Posted by Management 101, a resident of the College Terrace neighborhood, on Feb 14, 2013 at 2:25 pm
Thank you PTA for the link. The PTA's work and the links on that page address how to prevent bullying from happening. That is important work, and part of the educational mission of the school and the district.
However, that work will not always succeed, and that is the nature of the failure in this case. When bullying and other kinds of harassment happen, there has to be a mechanism in place to protect children, which receiving reports, investigating them, and responding appropriately. There is apparently such a mechanism on paper in PAUSD, but the officials whose responsibility it is to carry out that mechanism failed to do so. In fact, it seems clear that the Superintendent and the Associate Superintendent failed to make sure that the system as a whole was operating, and also failed to play their own assigned roles in it. All indications are that the failure was systemic.
It would be helpful for PTAC to express a point of view on that issue.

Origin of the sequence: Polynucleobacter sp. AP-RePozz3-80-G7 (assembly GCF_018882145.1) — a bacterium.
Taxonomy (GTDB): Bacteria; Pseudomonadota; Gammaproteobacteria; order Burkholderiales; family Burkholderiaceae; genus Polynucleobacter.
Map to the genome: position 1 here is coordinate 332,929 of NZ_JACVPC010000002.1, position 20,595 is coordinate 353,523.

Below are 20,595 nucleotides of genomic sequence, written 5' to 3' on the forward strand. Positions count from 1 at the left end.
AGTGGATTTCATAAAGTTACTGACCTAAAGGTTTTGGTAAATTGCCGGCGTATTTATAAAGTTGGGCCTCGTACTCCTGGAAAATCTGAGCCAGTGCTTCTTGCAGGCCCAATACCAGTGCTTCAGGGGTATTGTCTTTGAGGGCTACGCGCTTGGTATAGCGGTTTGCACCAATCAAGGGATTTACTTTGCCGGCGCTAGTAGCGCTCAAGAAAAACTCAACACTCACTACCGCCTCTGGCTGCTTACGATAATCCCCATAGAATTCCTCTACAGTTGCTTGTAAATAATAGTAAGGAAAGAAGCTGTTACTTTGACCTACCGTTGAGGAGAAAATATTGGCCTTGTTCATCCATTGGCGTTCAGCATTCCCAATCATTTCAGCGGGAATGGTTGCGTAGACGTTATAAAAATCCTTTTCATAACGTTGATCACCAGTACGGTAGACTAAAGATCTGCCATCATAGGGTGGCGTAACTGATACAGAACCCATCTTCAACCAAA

Posted by Peggy Duncan, a resident of the Community Center neighborhood, on Feb 14, 2013 at 5:54 pm Peggy Duncan is a member (registered user) of Palo Alto Online
I took the time to read the Office of Civil Rights report, and I must say that I am very shocked. Bullying is terrible but it happens. How adults respond is what really matters. I have lost confidence in the superintendent and the others named here and in the report, particularly the associate superintendent and the principal involved (I guess we don't know which school in order to protect the child's identity, only that it is a middle school).
I don't understand why the school board is satisfied with this state of affairs. How can they accept that they were not informed about this? How can they not want to find out what happened so that it can be corrected?